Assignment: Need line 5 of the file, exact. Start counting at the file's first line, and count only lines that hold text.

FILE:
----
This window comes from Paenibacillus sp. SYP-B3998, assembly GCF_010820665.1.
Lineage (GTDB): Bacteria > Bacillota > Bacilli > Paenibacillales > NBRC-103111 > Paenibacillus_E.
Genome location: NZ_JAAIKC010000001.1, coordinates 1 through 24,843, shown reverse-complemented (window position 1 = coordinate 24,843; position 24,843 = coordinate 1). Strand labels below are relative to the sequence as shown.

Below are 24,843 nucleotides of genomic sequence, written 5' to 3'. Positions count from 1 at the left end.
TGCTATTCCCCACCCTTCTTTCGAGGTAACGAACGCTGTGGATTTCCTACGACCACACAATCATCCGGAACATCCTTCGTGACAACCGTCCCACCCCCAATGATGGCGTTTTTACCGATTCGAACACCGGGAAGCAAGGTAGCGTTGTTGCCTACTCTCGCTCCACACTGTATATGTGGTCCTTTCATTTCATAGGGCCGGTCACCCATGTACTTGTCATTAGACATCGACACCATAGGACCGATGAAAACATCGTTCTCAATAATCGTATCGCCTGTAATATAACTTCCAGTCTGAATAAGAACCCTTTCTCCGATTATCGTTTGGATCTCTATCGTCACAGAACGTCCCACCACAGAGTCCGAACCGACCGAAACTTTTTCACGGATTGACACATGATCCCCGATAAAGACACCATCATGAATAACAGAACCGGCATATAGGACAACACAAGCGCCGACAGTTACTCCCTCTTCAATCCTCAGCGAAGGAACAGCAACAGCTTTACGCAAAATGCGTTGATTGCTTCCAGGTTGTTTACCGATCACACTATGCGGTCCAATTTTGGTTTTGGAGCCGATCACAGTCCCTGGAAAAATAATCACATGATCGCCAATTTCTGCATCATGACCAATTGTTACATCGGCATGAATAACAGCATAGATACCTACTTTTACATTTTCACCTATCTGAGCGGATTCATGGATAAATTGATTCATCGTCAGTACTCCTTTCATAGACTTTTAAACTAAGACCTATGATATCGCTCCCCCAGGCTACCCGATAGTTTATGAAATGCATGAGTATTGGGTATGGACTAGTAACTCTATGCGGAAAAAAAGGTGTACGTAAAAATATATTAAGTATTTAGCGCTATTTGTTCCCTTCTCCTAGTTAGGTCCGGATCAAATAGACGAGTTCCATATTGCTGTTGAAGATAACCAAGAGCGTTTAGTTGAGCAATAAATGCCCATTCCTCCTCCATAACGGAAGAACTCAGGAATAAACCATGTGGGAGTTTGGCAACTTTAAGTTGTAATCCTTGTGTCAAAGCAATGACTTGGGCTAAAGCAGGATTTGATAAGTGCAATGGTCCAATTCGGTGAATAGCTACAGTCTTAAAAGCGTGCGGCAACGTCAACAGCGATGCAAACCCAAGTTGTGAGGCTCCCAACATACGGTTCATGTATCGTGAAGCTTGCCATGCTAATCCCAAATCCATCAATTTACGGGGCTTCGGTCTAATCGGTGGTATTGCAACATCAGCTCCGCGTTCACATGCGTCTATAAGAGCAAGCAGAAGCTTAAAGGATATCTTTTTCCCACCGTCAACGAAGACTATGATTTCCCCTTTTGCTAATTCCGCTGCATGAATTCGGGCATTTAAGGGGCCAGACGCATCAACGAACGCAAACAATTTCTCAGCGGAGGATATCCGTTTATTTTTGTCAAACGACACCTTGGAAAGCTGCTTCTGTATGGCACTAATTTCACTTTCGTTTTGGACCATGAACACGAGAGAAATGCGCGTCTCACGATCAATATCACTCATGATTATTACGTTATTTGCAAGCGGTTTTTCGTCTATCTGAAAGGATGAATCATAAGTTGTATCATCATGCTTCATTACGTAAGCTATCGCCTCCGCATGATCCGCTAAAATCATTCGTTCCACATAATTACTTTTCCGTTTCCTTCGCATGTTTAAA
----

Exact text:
TGCTATTCCCCACCCTTCTTTCGAGGTAACGAACGCTGTGGATTTCCTACGACCACACAATCATCCGGAACATCCTTCGTGACAACCGTCCCACCCCCAATGATGGCGTTTTTACCGATTCGAACACCGGGAAGCAAGGTAGCGTTGTTGCCTACTCTCGCTCCACACTGTATATGTGGTCCTTTCATTTCATAGGGCCGGTCACCCATGTACTTGTCATTAGACATCGACACCATAGGACCGATGAAAACATCGTTCTCAATAATCGTATCGCCTGTAATATAACTTCCAGTCTGAATAAGAACCCTTTCTCCGATTATCGTTTGGATCTCTATCGTCACAGAACGTCCCACCACAGAGTCCGAACCGACCGAAACTTTTTCACGGATTGACACATGATCCCCGATAAAGACACCATCATGAATAACAGAACCGGCATATAGGACAACACAAGCGCCGACAGTTACTCCCTCTTCAATCCTCAGCGAAGGAACAGCAACAGCTTTACGCAAAATGCGTTGATTGCTTCCAGGTTGTTTACCGATCACACTATGCGGTCCAATTTTGGTTTTGGAGCCGATCACAGTCCCTGGAAAAATAATCACATGATCGCCAATTTCTGCATCATGACCAATTGTTACATCGGCATGAATAACAGCATAGATACCTACTTTTACATTTTCACCTATCTGAGCGGATTCATGGATAAATTGATTCATCGTCAGTACTCCTTTCATAGACTTTTAAACTAAGACCTATGATATCGCTCCCCCAGGCTACCCGATAGTTTATGAAATGCATGAGTATTGGGTATGGACTAGTAACTCTATGCGGAAAAAAAGGTGTACGTAAAAATATATTAAGTATTTAGCGCTATTTGTTCCCTTCTCCTAGTTAGGTCCGGATCAAATAGACGAGTTCCATATTGCTGTTGAAGATAACCAAGAGCGTTTAGTTGAGCAATAAATGCCCATTCCTCCTCCATAACGGAAGAACTCAGGAATAAACCATGTGGGAGTTTGGCAACTTTAAGTTGTAATCCTTGTGTCAAAGCAATGACTTGGGCTAAAGCAGGATTTGATAAGTGCAATGGTCCAATTCGGTGAATAGCTACAGTCTTAAAAGCGTGCGGCAACGTCAACAGCGATGCAAACCCAAGTTGTGAGGCTCCCAACATACGGTTCATGTATCGTGAAGCTTGCCATGCTAATCCCAAATCCATCAATTTACGGGGCTTCGGTCTAATCGGTGGTATTGCAACATCAGCTCCGCGTTCACATGCGTCTATAAGAGCAAGCAGAAGCTTAAAGGATATCTTTTTCCCACCGTCAACGAAGACTATGATTTCCCCTTTTGCTAATTCCGCTGCATGAATTCGGGCATTTAAGGGGCCAGACGCATCAACGAACGCAAACAATTTCTCAGCGGAGGATATCCGTTTATTTTTGTCAAACGACACCTTGGAAAGCTGCTTCTGTATGGCACTAATTTCACTTTCGTTTTGGACCATGAACACGAGAGAAATGCGCGTCTCACGATCAATATCACTCATGATTATTACGTTATTTGCAAGCGGTTTTTCGTCTATCTGAAAGGATGAATCATAAGTTGTATCATCATGCTTCATTACGTAAGCTATCGCCTCCGCATGATCCGCTAAAATCATTCGTTCCACATAATTACTTTTCCGTTTCCTTCGCATGTTTAAA